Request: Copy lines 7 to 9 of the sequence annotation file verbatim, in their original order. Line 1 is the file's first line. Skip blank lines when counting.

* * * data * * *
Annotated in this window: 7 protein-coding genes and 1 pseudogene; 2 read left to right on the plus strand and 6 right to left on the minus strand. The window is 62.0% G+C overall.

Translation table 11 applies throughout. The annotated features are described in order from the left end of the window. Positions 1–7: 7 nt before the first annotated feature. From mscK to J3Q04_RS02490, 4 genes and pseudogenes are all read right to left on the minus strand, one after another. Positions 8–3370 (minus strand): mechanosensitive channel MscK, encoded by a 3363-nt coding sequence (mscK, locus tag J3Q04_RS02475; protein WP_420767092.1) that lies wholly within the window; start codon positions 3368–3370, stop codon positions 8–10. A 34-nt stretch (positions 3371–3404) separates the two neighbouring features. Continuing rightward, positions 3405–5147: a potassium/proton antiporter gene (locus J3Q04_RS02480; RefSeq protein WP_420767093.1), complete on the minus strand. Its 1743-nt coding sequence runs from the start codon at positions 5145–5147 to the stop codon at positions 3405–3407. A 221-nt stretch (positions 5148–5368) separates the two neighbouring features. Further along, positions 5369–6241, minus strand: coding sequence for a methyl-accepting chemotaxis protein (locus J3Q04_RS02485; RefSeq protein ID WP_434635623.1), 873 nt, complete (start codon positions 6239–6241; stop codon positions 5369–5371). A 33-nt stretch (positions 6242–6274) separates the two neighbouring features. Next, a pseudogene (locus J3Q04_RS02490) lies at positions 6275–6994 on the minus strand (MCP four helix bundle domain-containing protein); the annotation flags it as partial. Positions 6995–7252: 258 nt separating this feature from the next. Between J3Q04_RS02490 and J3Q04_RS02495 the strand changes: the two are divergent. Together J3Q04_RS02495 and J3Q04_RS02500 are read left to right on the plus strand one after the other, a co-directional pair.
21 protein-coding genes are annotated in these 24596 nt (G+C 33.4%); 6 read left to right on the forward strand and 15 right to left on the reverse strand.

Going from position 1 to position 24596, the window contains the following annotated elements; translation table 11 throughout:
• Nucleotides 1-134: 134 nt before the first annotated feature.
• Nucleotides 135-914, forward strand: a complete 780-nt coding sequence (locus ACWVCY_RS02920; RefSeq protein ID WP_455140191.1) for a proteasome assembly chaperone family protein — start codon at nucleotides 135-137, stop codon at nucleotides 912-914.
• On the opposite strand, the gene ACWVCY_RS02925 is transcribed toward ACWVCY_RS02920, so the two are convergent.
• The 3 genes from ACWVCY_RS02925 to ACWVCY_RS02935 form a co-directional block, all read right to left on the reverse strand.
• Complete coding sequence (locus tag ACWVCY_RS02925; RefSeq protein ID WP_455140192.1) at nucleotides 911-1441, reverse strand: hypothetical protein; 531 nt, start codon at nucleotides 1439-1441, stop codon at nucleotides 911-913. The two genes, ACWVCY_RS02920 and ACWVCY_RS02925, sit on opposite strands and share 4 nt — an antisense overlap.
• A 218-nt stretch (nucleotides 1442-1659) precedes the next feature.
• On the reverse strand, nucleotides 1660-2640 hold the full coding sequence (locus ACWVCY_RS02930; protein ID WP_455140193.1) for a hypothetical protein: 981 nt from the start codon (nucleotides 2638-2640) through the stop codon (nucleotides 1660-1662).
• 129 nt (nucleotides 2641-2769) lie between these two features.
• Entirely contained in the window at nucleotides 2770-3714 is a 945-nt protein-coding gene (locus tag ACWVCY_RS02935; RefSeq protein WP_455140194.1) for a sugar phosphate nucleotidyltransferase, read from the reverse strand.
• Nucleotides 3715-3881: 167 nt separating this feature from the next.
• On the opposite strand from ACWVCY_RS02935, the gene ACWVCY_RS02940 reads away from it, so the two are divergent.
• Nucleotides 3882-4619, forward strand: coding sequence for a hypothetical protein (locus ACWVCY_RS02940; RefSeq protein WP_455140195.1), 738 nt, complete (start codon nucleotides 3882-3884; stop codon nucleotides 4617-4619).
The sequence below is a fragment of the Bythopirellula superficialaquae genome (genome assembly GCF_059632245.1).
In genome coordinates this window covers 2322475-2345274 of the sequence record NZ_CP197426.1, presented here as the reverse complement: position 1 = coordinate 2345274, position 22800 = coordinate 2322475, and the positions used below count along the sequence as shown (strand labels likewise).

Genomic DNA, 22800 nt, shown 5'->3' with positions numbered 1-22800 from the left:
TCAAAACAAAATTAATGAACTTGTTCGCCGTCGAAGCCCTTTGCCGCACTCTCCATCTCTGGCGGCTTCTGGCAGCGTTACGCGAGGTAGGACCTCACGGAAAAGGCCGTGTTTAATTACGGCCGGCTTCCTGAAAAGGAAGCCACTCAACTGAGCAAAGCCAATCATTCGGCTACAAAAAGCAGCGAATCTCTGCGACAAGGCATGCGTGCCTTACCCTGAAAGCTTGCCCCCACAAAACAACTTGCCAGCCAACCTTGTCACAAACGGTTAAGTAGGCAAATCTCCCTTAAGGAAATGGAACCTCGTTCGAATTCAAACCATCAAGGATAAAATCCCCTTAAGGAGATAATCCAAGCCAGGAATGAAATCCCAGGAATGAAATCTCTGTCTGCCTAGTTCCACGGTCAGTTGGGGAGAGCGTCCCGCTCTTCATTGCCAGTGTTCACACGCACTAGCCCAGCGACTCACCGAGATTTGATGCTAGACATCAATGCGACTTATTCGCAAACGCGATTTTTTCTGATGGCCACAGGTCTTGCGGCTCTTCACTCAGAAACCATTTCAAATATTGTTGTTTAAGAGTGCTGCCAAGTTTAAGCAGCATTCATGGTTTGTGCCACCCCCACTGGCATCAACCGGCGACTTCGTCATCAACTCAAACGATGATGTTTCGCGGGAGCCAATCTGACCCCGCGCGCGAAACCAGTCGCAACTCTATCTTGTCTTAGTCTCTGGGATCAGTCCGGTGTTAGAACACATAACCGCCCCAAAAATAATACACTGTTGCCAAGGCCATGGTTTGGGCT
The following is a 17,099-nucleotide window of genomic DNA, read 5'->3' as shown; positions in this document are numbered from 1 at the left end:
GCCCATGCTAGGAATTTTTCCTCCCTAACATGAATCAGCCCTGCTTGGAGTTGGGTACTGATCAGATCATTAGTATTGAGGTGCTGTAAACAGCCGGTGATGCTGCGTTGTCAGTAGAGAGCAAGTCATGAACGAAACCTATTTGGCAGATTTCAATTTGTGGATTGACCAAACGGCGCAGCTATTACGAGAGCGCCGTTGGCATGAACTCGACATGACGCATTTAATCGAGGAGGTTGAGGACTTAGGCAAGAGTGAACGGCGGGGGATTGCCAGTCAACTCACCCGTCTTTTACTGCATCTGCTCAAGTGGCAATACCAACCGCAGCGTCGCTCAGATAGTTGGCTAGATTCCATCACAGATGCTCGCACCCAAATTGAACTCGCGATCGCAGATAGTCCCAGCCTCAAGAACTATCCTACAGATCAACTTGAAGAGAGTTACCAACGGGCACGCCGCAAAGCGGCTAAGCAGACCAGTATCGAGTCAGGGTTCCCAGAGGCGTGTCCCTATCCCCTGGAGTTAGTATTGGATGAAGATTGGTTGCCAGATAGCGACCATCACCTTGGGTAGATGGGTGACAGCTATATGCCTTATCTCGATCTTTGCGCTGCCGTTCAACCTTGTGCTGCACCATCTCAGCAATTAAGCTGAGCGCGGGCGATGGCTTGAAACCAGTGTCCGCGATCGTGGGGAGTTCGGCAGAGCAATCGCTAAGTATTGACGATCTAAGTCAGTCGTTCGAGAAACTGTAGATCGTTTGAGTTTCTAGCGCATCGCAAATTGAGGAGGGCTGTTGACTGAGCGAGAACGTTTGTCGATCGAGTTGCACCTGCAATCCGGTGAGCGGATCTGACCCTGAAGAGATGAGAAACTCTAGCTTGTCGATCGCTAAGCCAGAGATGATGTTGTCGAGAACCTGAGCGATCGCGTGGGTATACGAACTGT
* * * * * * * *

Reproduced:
• On the opposite strand, the gene ACWVCY_RS02925 is transcribed toward ACWVCY_RS02920, so the two are convergent.
• The 3 genes from ACWVCY_RS02925 to ACWVCY_RS02935 form a co-directional block, all read right to left on the reverse strand.
• Complete coding sequence (locus tag ACWVCY_RS02925; RefSeq protein ID WP_455140192.1) at nucleotides 911-1441, reverse strand: hypothetical protein; 531 nt, start codon at nucleotides 1439-1441, stop codon at nucleotides 911-913. The two genes, ACWVCY_RS02920 and ACWVCY_RS02925, sit on opposite strands and share 4 nt — an antisense overlap.